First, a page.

Monday 18 July 2022

Our Future in Your Hands: Kate Whitley's new oratorio for Buxton used a chorus of children from local schools and students from the RNCM to terrific effect

Kate Whitley: Our Future in Your Hands - Buxton International Festival (Photo David John King Photography)
Kate Whitley: Our Future in Your Hands - Buxton International Festival (Photo David John King Photography)

Kate Whitley:
Our Future in Your Hands; Fiona Finsbury, Rhiannon Dougan, Christopher Cull, children from Derbyshire schools, members of the festival Young Instrumentalists Programme; Buxton International Festival at St John's Church, Buxton
Reviewed 17 July 2022

A climate change oratorio full of imaginative writing and invested with terrific energy and commitment by a chorus of local school children 

Kate Whitley and Laura Attridge's new oratorio Our Future in Your Hands was commissioned for 2020 by Buxton International Festival and the Royal Over-Seas League. Its premiere was postponed until 2022 and we caught the second of two performances at the Buxton International Festival at St John's Church, Buxton on Sunday 17 July 2022. Tom Newall conducted an orchestra made up of instrumentalists from the festival's Young Instrumentalists Programme (taken from students at the Royal Northern College of Music) alongside mentors from the Northern Chamber Orchestra, with soloists Fiona Finsbury (soprano), Rhiannon Dougan (mezzo-soprano), and Christopher Cull (baritone). The two choruses were made up of over fifty young people from eight Derbyshire schools - Platform3 Singing Club (Burbage School, Fairfield Endowed C of E Junior School, Peak Dale Primary School, Buxton Community School, St Philip Howard Catholic Voluntary Academy, St Mary's Catholic Voluntary Academy, Tinderbox Performing Arts and Tintwistle Primary School.  Voices were largely unbroken with a sprinkling broken ones. The orchestra used single woodwind (no clarinet), horn trumpet, bass trombone, tuba and two percussionists.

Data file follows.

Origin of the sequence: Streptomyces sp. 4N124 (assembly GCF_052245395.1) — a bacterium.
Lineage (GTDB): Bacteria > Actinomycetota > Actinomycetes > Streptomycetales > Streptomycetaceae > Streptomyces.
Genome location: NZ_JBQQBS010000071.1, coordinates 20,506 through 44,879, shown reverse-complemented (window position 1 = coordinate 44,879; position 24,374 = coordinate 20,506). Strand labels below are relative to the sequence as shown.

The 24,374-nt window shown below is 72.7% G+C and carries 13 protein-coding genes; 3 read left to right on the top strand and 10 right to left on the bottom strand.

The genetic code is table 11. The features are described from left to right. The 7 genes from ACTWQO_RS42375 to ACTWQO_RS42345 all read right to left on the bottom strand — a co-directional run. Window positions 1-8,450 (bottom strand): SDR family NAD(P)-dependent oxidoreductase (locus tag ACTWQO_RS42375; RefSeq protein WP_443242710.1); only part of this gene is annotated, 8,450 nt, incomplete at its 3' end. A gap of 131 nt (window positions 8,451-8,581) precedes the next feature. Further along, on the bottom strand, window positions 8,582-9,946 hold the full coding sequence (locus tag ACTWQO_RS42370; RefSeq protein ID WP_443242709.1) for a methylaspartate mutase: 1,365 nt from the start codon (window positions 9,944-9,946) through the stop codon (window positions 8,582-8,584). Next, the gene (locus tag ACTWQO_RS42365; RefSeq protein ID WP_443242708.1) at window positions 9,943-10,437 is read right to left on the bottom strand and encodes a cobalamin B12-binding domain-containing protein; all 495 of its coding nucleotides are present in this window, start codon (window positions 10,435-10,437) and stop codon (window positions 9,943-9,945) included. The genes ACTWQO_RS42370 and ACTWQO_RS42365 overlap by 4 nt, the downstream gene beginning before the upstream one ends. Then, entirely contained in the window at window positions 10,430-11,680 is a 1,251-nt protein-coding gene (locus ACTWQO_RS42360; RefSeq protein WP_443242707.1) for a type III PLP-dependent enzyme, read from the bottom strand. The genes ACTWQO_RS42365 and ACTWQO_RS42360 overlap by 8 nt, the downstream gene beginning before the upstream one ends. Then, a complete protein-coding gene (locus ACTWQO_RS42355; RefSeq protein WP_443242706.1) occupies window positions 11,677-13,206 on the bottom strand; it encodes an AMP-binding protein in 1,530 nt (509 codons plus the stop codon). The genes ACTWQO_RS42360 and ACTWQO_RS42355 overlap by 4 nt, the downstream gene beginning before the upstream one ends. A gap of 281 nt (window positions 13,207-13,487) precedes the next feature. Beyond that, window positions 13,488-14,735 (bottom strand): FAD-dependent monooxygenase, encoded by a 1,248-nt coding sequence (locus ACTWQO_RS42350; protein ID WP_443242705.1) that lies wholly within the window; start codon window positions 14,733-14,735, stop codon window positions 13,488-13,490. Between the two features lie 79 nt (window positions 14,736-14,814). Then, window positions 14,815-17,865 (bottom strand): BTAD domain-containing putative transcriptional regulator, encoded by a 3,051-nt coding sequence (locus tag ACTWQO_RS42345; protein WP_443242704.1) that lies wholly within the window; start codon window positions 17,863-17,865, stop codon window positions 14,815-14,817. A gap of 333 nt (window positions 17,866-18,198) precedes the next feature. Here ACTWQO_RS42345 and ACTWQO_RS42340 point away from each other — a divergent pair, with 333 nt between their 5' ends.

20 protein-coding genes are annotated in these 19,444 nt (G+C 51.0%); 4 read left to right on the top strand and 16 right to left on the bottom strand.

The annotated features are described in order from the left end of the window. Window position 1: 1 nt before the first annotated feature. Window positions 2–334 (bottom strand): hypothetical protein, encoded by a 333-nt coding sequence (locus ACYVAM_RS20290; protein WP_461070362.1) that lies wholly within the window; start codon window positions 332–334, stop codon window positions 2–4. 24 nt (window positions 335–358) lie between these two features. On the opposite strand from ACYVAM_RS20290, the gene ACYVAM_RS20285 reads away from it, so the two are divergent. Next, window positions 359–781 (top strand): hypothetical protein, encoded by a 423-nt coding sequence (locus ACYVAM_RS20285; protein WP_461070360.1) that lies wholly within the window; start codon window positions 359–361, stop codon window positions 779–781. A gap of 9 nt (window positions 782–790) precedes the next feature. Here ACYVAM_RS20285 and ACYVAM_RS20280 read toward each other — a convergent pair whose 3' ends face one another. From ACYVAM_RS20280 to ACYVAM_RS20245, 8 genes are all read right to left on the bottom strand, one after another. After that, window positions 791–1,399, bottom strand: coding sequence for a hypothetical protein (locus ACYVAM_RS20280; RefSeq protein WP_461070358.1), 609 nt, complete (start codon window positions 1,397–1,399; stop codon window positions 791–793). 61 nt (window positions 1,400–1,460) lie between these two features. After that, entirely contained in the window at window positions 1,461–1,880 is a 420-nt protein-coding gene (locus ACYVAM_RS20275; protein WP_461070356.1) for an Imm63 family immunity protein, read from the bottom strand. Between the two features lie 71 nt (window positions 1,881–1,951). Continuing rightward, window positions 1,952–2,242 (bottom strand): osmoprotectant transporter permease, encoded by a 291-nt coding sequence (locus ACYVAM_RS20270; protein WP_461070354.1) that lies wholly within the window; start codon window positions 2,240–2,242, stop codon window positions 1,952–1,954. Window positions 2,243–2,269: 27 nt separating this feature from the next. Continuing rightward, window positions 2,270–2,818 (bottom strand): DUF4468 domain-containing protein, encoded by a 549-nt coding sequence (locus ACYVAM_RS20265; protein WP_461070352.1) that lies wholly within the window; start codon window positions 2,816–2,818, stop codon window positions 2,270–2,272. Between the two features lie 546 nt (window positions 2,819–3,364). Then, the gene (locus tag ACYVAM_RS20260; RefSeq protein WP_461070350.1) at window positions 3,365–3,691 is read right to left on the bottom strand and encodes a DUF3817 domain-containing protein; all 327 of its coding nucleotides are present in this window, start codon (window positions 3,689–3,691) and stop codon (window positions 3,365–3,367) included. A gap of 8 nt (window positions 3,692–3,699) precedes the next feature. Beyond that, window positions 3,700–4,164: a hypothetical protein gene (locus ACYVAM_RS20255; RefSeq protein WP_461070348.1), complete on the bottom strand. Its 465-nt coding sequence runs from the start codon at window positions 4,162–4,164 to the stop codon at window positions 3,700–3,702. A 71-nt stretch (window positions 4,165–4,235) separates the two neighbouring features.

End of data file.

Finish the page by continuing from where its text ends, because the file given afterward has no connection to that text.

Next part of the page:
Taking as its subject climate change, the oratorio was in ten parts with choruses alternating with solo movements. The chorus was split into two, one the voice of protest and anger, the other of hope and optimism, though it has to be admitted that this distinction was harder to discern in performance as words came over patchily in the church's resonant acoustic. Some choruses had parts for the soloists, central solo sections and sections where soli soared over chorus. 

Each soloist also got a solo movement too, Rhiannon Dougan was  a woman struggling to find water to survive, Christopher Cull was man struggling to decided whether to bring a child into the world and Fiona Finsbury was an astronaut watching Earthrise from space.

The majority of chorus members were in the five to seven year old age range and singing seven choruses from memory in a substantial new work was a big ask. Kate Whitley's writing for the young singers centred on ostinato phrases, chanted repeatedly, sometimes hammered home and creating a wonderful proletarian roar. Only once or twice did she let the chorus lines soar, notably when singing about 'Our Future'. The results were terrific, and the young singers invested the music with an incredible energy. The many faster numbers having a great sense of propulsion and a feeling of investment that suggested the subject matter and the words really meant something to them.

Kate Whitley: Our Future in Your Hands - Buxton International Festival (Photo David John King Photography)
Kate Whitley: Our Future in Your Hands - Buxton International Festival (Photo David John King Photography)

Underneath, the orchestra often had slower ostinatos, Whitley creating some striking timbres. She used brass extensively and certainly she kept the bass trombone and tuba busy! The results were full of colour and energy, supporting and complementing the singers without ostensible doubling. Whitley's writing certainly pulled no punches, the accompaniment was not traditional protest song, there was little in the way of simple rhythmic framework for the young singers to hang onto, yet they followed conductor Tim Newall admirably.

In the solos, Whitley's vocal writing inclined to the plainly declamatory. Rhiannon Dougan was moving as the woman searching for water, ending bleakly with the phrase 'Where should we go'. Christopher Cull began his solo quietly accompanied just by scrubbing strings and tuba, but this built to something powerful. Fiona Finsbury as the astronaut moved from declamation to passionate rapture.

Words were something of a problem in the acoustic and whilst everyone tried hard, not enough came over and the work might benefit from a less resonant acoustic.

The performance came after a matinee of Rossini's La donna del lago, in which Fiona Finsbury had played Albina, Rhiannon Dougan and Christopher Cull had sung in the chorus and some dozen orchestra members had provided the stage band, so this had been a busy day indeed. Tom Newall did not just control his forces, he invested the performance with incredible energy and was richly rewarded.

Laura Attridge and Kate Whitley chose not to end on a gloomy note, but to be positive as children and adults sang about planting a garden. 

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